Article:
A college student at church was helping with the Autism center at UNT in Denton and facilitated a program at church with a director of an autism program who had autistic children. After that I began to realize how varied the autism spectrum is. If you do not know, the autistic spectrum stretches from those who are highly functioning to those who are low functioning. Those who are highly functioning need steady, but only slight, intervention by others. Those who are low functioning, on the other hand, need almost constant attention.

I have witnessed incidents at church over the years with some of the children. A few days after one particularly violent episode, I had a conversation with the child’s father. I asked him how the child was and he told me that he wished he could get inside the child’s head to know what the child was thinking. I kept thinking about that because, as a songwriter and author, that’s what I do – think about things.

I do not have any insight into an autistic person’s state of mind. But, having stuttered all my life, I know what it’s like to live in one’s own head. And that’s what led me to write the song, Hello Out There. It can be found here.

Peace be with you.

 

 

 

 

 

The Children’s Education Department of Christ UMC, Farmers Branch held the first summer children’s camp this summer, Rock Around the Clock. The camp was held for one week, Monday through Thursday. Monday they learned about the 50’s, Tuesday, the 60’s, Wednesday, the 70’s, and Thursday, the 80’s. Each day they had cooking, drama, P.E., art, science, and music classes, based on the day’s theme.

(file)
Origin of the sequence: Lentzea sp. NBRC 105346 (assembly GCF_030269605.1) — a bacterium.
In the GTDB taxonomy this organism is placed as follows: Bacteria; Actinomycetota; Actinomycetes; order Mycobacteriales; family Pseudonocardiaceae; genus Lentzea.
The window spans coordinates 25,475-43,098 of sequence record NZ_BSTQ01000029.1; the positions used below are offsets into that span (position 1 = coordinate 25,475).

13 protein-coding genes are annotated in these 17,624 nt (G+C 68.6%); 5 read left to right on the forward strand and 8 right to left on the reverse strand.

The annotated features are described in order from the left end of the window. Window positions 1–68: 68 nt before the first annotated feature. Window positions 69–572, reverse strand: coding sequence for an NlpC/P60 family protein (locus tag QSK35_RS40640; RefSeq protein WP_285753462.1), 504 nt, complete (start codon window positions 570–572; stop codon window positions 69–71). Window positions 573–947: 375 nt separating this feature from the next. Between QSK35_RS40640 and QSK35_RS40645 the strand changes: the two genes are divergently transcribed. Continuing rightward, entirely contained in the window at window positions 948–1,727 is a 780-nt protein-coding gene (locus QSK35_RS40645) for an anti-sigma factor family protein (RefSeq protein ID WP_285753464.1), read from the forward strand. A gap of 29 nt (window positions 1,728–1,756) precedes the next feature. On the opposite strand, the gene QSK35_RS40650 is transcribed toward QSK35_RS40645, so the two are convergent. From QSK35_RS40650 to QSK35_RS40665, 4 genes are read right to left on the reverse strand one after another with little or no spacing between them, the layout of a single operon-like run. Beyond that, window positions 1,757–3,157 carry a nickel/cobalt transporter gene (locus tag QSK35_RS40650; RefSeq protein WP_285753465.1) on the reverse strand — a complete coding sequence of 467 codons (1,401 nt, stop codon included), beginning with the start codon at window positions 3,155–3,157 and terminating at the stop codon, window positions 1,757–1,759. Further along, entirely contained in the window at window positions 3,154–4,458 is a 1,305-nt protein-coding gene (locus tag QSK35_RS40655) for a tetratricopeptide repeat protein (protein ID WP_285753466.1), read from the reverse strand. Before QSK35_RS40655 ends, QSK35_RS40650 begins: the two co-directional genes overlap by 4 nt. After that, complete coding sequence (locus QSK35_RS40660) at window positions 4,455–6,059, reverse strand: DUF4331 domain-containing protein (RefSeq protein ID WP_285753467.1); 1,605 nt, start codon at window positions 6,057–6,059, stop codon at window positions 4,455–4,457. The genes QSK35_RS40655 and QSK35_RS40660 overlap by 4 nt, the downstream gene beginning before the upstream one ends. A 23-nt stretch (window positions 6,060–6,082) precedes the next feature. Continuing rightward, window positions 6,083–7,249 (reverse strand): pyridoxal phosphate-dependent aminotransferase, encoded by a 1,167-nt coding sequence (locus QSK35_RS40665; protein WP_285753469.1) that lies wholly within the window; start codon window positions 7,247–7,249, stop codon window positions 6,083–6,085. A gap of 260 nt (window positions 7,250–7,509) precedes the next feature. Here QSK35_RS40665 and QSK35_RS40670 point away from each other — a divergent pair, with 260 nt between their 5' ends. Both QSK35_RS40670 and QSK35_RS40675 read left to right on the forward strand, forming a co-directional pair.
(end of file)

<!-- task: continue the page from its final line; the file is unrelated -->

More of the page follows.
In art class one day, the children went into the sanctuary. They each picked a number out of a bowl and were assigned that station of the cross. The children were given five minutes to study their station window in the sanctuary. Then the children went outside the sanctuary and recreated their window on paper from memory.

As I was taking pictures of the Stations of the Cross art display, I recalled a project from elementary school in Wichita Falls. I was to draw the front of our family home from memory. I do not know how long it took, but I finished the drawing. It is highly possible that the drawings were displayed at an open house – as with the art gallery of summer camp projects.

When I took the drawing home and compared it to the front of our house, I was “right on the money” – down to the oil stain in the driveway. With the exception of drafting classes in junior high school, along with drawing imaginary funny cars and hot rods for fun with a friend, I  never drew anything really decent again. We moved to Dallas when I was in the eighth grade. In high school I began to write, leaving the artwork to those better suited for the task. I can doodle with the best of them, but anything resembling art that results is merely by accident.